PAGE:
VA Tele-Nurse Reaches
Out and Touches Someone
has arrived at the Tampa, Fla., VA Medical Center, and members of
the Home Based Primary Care (HBPC) team are finding the new technology
a valuable tool for monitoring patients with chronic medical conditions
who live in outlying areas.
has tremendous potential for giving patients that live a distance
from the medical center better access to our care," said Ofelia
Granadillo, a board-certified social worker and program director
of the HBPC team. "The increased access to care providers improves
communication and increases the patients feelings of security."
The new system
relies on a TeleHomeCare computer monitor installed in each patients
home. With the monitor, a VA "tele-nurse" makes weekly
telephone calls from the HBPC office to the patients home.
When the phone rings, the patient answers by pushing a green button
on the home monitor. Voice communications are established through
a speakerphone, and after about 30 seconds, a video display allows
both the tele-nurse and the patient to see each other. Thats
when the examination begins.
orange button on the monitor activates a diagnostic-quality electronic
stethoscope, allowing the tele-nurse to listen to the patients
heart, lung and bowel sounds. Pushing the blue button activates
a blood pressure cuff, allowing the patient to check his or her
blood pressure and pulse, and report the findings to the tele-nurse.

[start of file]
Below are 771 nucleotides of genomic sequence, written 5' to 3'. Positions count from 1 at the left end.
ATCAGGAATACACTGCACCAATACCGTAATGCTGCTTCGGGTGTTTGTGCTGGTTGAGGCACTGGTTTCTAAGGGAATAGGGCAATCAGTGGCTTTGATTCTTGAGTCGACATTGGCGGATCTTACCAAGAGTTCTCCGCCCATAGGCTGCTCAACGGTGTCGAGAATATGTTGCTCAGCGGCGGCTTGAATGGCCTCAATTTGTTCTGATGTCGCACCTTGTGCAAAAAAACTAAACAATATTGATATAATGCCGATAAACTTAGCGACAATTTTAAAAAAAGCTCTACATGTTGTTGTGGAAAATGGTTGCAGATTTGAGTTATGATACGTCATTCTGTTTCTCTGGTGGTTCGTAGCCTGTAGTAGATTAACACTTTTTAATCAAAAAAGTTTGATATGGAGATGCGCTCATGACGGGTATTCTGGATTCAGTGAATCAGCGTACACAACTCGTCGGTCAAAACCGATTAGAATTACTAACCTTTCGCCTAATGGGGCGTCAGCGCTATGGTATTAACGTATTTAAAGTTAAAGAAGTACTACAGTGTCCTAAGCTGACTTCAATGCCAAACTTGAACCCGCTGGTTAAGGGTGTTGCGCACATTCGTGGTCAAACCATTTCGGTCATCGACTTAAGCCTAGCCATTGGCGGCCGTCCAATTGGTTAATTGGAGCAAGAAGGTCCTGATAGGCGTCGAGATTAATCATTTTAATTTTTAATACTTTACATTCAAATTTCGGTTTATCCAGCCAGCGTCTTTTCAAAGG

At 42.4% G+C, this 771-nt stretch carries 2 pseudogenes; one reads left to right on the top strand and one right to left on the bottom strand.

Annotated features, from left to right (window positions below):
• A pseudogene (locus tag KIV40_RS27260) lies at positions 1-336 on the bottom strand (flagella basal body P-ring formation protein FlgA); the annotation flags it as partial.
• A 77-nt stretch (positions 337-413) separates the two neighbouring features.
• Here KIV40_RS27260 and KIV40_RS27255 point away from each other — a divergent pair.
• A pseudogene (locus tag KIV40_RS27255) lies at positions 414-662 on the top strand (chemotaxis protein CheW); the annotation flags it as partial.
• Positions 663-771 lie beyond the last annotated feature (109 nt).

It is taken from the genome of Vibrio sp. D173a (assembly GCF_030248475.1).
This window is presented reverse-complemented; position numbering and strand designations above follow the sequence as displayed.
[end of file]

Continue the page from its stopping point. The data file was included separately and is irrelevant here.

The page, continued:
A system is currently being tested that would allow tele-nurses
to upload a patients vital signs directly into VAs computerized
patient record system.
Program is reinforced with a comprehensive patient education program
that emphasizes self-management of chronic illnesses. Patients learn
about topics such as medication management, understanding the disease
process, home safety, nutrition, and health promotion. In addition,
a tele-social worker addresses such topics as end-of-life planning
and emotional health. Patients are also asked to keep a daily diary
of their symptoms, weight and vital signs. The diary includes standard
yes-or-no questions specific to the patients illness.
Dr. June Leland, medical director of the HBPC team, the program
has yielded some surprising results patients are spending
less time in the hospital. Consider the case of 73-year-old veteran
Norman Adams. Diagnosed with several medical conditions, including
congestive heart failure (CHF), he was hospitalized seven times
for a total of 29 hospital days during the year prior to joining
the TeleHomeCare Program. Since enrolling in July 1999, he has yet
to be admitted to the hospital. "This is one of the most wonderful
things that has happened to me," said Adams from his Florida
home, smiling as he looked through the video monitor during a live
demonstration of the telemedicine technology in at VA Headquarters
in Washington, D.C.
Adams is not
alone. The 17 patients currently participating in the program required
a combined 288 hospital days during the 12-month period prior to
joining the program. Based on current trends, the HBPC team projects
a 57 percent decrease in cumulative hospital days for the 12-month
period following their admission into the program, from 288 to 164
is complementing our entire HBPC program," said Dr. Leland.
"Through reduced hospital patient days, this program is saving
valuable federal funds, while increasing patient satisfaction."
in the program, patients must have a diagnosis of CHF and/or chronic
obstructive pulmonary disease (COPD), live more than 30 miles from
the medical center and have had at least two admissions to the hospital
for CHF and/or COPD, or two or more visits to the emergency room
in the past year.
on VAs telemedicine program, call John Peters in VA Headquarters
Tele-medicine Strategic Healthcare Group at 202-273-8508.
is in the Public Affairs Office at the Department of Veterans Affairs
in Washington, DC. You may reach him at email@example.com.